From the Passive Spectator to an Active Disciple

Guest Post by Patricia Kennedy, Pastoral Council

For self-serving reasons I wanted to get as close to the Lord’s Table as I could possibly get, so I became an altar server, at what you might call a more (clear throat) mature age. You can’t tell a girl she isn’t allowed to do something forever!

Since the age of seven, participating in the Eucharist has been most meaningful for me; it is the essence of my faith. The action of serving and fully participating in the Eucharist ignited something else in me that is hard to put into words. I felt like I was close, but not close enough and that this was just one small commitment to the Marks of Discipleship. As a server, I felt fully engaged at the Eucharist, and at the same time understood that for a long time I had only been a spectator.

I recognized in my adult life, like others, I had been content to be a “pew sitter.” I realized that as a passive spectator of the Mass I have also probably been a passive steward in everyday life. The small act of serving at the Lord’s table, beckoned attention to all of the marks of discipleship. When I began to truly commit to following in the footsteps of Christ, as a disciple, I began to align my spiritual and religious life with my public life.

JustFaith activities included playing an interactive game to try to understand the complexity of poverty in the US.

I learned, by participating in the JustFaith Program,  that I had been indifferent to the exploration of critical realities and their implications to my life and my faith. Being critical of common lives and culture in light of the Gospel challenges personal responsibility to social concerns. I feel connected to the Cathedral through the ministries and the people they serve.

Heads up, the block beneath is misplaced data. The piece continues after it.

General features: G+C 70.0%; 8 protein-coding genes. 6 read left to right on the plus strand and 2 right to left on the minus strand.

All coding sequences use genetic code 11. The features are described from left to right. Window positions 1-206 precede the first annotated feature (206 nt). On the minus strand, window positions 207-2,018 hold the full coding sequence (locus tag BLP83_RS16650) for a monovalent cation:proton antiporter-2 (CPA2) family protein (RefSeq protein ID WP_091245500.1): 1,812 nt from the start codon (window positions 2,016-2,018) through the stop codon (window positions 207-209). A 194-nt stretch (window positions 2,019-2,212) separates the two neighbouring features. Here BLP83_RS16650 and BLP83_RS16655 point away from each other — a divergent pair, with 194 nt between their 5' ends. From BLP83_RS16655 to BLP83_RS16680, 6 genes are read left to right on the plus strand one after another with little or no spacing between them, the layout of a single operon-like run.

Never more so than after I answered the call to serve at the Lord’s table. I see that the Church is a living expression of human life and that if we are full participants our service does not stop after we leave mass, or even after serving for one or two hours. I believe that discipleship means accepting our responsibility to help build a vibrant culture of mutual support and a sense of personal responsibility for each other. I thought I found a place at the table, when all along, the Lord was setting a place at his table for me.  ###


One of Pat’s many ministries at the Cathedral is being the liaison from the Pastoral Council to the Human Concerns Commission.  As a part of this ministry, on Sundays in January, Pat will be facilitating a book discussion on Jim Wallis’ latest book, “America’s Original Sin: Racism, White Privilege, and the Bridge to a New America”.  Join this discussion with an RSVP to the Facebook Event or by contacting Shelly by calling 414-238-2710 or via


Leave a Reply

Your email address will not be published. Required fields are marked *